Acting Internal Security Cabinet Secretary Fred Matiang'i has outlawed demonstrations within the Central Business Districts (CBDs) of Kenya’s three cities; Nairobi, Mombasa and Kisumu.
This decision is, no doubt, informed by what transpired in Kisumu and Nairobi over the past few weeks when chaotic scenes erupted after Opposition followers took to the streets to demand the removal of some officials of the Independent Electoral and Boundaries Commission for their alleged role in the irregularities that led to the nullification of the August 8 presidential poll results.
Picketing enjoys constitutional protection, but despite that, we all agree there are caveats. Such demos should not cause disruptions or wanton destruction of property. In that regard, the demonstrations by the Opposition in Kisumu have failed the test.
Tumaini Supermarket in Kisumu was raided by Opposition demonstrators who also proceeded to destroy water pipes within the town. In Nairobi, the demos have turned unruly and caused despondency. In both cases, there have been claims by the Opposition that its ranks had been infiltrated to cast it in bad light.
The role of the police where such demonstrations have been called after due process of notifying them is clear. It is incumbent upon the police to ensure that while picketing is underway, law and order prevail.
The purpose of notifying the police is to ensure they are at the right place at the right time, but, they, like the demonstrators, have failed that test.
Rather than keep demonstrators orderly, the police have precipitated running battles by their indiscriminate throwing of tear-gas canisters at demonstrators. The police in Kisumu are particularly notorious for this.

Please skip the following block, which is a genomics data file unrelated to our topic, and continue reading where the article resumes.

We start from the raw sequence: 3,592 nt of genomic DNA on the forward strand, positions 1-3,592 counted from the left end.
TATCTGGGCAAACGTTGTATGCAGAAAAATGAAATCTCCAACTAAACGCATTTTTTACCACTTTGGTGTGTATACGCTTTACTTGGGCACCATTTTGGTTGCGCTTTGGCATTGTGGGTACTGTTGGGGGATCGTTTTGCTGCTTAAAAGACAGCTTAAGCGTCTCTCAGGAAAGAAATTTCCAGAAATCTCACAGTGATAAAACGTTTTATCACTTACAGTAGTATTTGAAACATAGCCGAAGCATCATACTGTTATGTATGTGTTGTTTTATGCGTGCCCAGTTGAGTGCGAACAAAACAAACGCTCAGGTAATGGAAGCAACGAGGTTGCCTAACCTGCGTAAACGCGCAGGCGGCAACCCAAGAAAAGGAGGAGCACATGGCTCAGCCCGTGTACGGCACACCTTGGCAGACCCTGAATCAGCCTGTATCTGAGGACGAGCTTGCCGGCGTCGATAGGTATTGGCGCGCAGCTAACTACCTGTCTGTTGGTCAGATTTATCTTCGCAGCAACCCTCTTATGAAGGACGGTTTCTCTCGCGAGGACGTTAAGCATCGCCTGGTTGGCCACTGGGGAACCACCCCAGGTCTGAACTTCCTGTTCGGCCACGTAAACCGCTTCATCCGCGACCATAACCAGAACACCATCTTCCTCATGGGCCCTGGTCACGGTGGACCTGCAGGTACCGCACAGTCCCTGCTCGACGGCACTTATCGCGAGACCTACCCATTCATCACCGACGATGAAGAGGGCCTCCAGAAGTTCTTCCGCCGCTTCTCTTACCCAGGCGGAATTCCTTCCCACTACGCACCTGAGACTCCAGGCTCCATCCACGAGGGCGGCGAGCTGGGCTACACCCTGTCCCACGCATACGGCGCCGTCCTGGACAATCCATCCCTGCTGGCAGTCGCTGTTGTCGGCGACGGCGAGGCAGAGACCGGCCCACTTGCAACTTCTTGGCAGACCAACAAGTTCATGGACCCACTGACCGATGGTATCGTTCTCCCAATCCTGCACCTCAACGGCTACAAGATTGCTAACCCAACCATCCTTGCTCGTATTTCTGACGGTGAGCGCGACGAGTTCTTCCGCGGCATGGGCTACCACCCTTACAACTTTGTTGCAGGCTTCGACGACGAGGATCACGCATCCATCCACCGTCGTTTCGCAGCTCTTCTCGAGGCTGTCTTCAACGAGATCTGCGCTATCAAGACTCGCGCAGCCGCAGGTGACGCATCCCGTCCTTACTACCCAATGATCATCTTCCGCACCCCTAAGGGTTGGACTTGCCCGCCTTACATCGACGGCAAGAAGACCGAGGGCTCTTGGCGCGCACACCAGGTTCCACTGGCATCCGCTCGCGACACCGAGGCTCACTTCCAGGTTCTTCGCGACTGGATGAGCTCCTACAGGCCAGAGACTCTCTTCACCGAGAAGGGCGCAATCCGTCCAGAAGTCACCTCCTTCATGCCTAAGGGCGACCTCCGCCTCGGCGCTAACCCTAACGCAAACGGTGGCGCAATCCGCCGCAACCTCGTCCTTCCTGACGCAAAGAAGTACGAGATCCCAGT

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The emergence of the Nairobi Business Community to counter the NASA demonstrators has raised eyebrows, especially after the police did little to separate the groups. This played into claims the group was hired by some Jubilee leaders to cause trouble.Two weeks ago, Mombasa offered a difference. The police kept their stations along the streets, and at the end of the day, all was peaceful.
Dr Matiangi’s concerns are understandable, but he could easily be overreaching his boundaries in barring demonstrations that the constitution allows. Matiang'i cannot predetermine what direction an episode of picketing would take to warrant his ban on demos that violates the law and can be challenged in court.
Such draconian actions merely end up hardening stands on both sides of the divide, with the risk that things could get out of hand turn bloody soon, yet that is what we should be avoiding as a country.
Matiang'i is yet to tell the nation why a police vehicle ploughed into demonstrators; he is yet to explain to the country circumstances leading to the shooting of a demonstrator by a lone motorist and what action the police have taken in apprehending the perpetrator of the criminal act.
If in the course of picketing acts of lawlessness are observed, the law empowers the police to use reasonable force in apprehending the criminals. Matiangi and the police need to steer clear of what could be seen as partisan politics and do what the law prescribes.
It is easy to wonder what Matiang'i’s priorities are especially considering the Government he serves is locked in a struggle with the Opposition.
It sends the wrong signals when the Government seemingly uses the State machinery to gain undue advantage over the Opposition. Kenya is not a police state, and should never be deemed to have become one. The vibrancy of our democracy, must be allowed space to flourish.
While the tyranny of numbers in both houses of Parliament gives Jubilee the superiority over NASA, that advantage is not being used to improve the livelihoods of Kenyans, but to settle political scores. It would be dishonest to deny that the spirited push to amend electoral laws ahead of the October 26 repeat poll is purely for altruistic reasons.
Matiang'i’s order and the shenanigans that Jubilee is involved in are hurting the image that the Uhuru administration would like to project; the image of a government that observes the law and respects national institutions that guarantee fair play.